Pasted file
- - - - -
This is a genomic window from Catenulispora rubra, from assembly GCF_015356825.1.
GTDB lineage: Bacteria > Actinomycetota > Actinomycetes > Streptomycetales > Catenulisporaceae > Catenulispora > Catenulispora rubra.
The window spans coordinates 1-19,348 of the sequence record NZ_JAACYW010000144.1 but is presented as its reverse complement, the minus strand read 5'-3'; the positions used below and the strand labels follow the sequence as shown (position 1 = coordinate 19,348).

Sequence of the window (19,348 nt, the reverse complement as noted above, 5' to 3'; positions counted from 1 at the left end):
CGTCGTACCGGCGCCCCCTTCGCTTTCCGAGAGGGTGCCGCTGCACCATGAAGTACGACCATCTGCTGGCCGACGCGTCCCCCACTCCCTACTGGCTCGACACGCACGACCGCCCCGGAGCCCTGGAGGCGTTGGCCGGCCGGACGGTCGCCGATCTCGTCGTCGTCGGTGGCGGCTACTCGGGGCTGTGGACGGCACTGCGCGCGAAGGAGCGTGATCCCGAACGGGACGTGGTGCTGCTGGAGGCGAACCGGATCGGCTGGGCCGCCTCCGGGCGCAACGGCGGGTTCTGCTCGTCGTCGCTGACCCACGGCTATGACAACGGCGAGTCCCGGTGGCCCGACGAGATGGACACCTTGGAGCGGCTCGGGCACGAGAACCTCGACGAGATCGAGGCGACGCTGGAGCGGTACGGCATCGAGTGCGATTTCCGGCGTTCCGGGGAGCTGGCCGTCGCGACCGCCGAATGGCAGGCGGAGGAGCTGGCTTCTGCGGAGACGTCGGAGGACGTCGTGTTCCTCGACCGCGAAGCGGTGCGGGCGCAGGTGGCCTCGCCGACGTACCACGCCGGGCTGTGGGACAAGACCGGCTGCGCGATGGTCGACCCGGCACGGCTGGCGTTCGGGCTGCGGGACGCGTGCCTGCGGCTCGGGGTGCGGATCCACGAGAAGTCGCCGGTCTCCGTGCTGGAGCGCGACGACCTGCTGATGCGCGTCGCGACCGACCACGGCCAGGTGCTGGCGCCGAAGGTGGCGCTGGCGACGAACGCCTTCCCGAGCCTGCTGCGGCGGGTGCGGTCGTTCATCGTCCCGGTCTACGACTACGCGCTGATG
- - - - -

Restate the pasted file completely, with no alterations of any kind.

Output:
This is a genomic window from Catenulispora rubra, from assembly GCF_015356825.1.
GTDB lineage: Bacteria > Actinomycetota > Actinomycetes > Streptomycetales > Catenulisporaceae > Catenulispora > Catenulispora rubra.
The window spans coordinates 1-19,348 of the sequence record NZ_JAACYW010000144.1 but is presented as its reverse complement, the minus strand read 5'-3'; the positions used below and the strand labels follow the sequence as shown (position 1 = coordinate 19,348).

Sequence of the window (19,348 nt, the reverse complement as noted above, 5' to 3'; positions counted from 1 at the left end):
CGTCGTACCGGCGCCCCCTTCGCTTTCCGAGAGGGTGCCGCTGCACCATGAAGTACGACCATCTGCTGGCCGACGCGTCCCCCACTCCCTACTGGCTCGACACGCACGACCGCCCCGGAGCCCTGGAGGCGTTGGCCGGCCGGACGGTCGCCGATCTCGTCGTCGTCGGTGGCGGCTACTCGGGGCTGTGGACGGCACTGCGCGCGAAGGAGCGTGATCCCGAACGGGACGTGGTGCTGCTGGAGGCGAACCGGATCGGCTGGGCCGCCTCCGGGCGCAACGGCGGGTTCTGCTCGTCGTCGCTGACCCACGGCTATGACAACGGCGAGTCCCGGTGGCCCGACGAGATGGACACCTTGGAGCGGCTCGGGCACGAGAACCTCGACGAGATCGAGGCGACGCTGGAGCGGTACGGCATCGAGTGCGATTTCCGGCGTTCCGGGGAGCTGGCCGTCGCGACCGCCGAATGGCAGGCGGAGGAGCTGGCTTCTGCGGAGACGTCGGAGGACGTCGTGTTCCTCGACCGCGAAGCGGTGCGGGCGCAGGTGGCCTCGCCGACGTACCACGCCGGGCTGTGGGACAAGACCGGCTGCGCGATGGTCGACCCGGCACGGCTGGCGTTCGGGCTGCGGGACGCGTGCCTGCGGCTCGGGGTGCGGATCCACGAGAAGTCGCCGGTCTCCGTGCTGGAGCGCGACGACCTGCTGATGCGCGTCGCGACCGACCACGGCCAGGTGCTGGCGCCGAAGGTGGCGCTGGCGACGAACGCCTTCCCGAGCCTGCTGCGGCGGGTGCGGTCGTTCATCGTCCCGGTCTACGACTACGCGCTGATG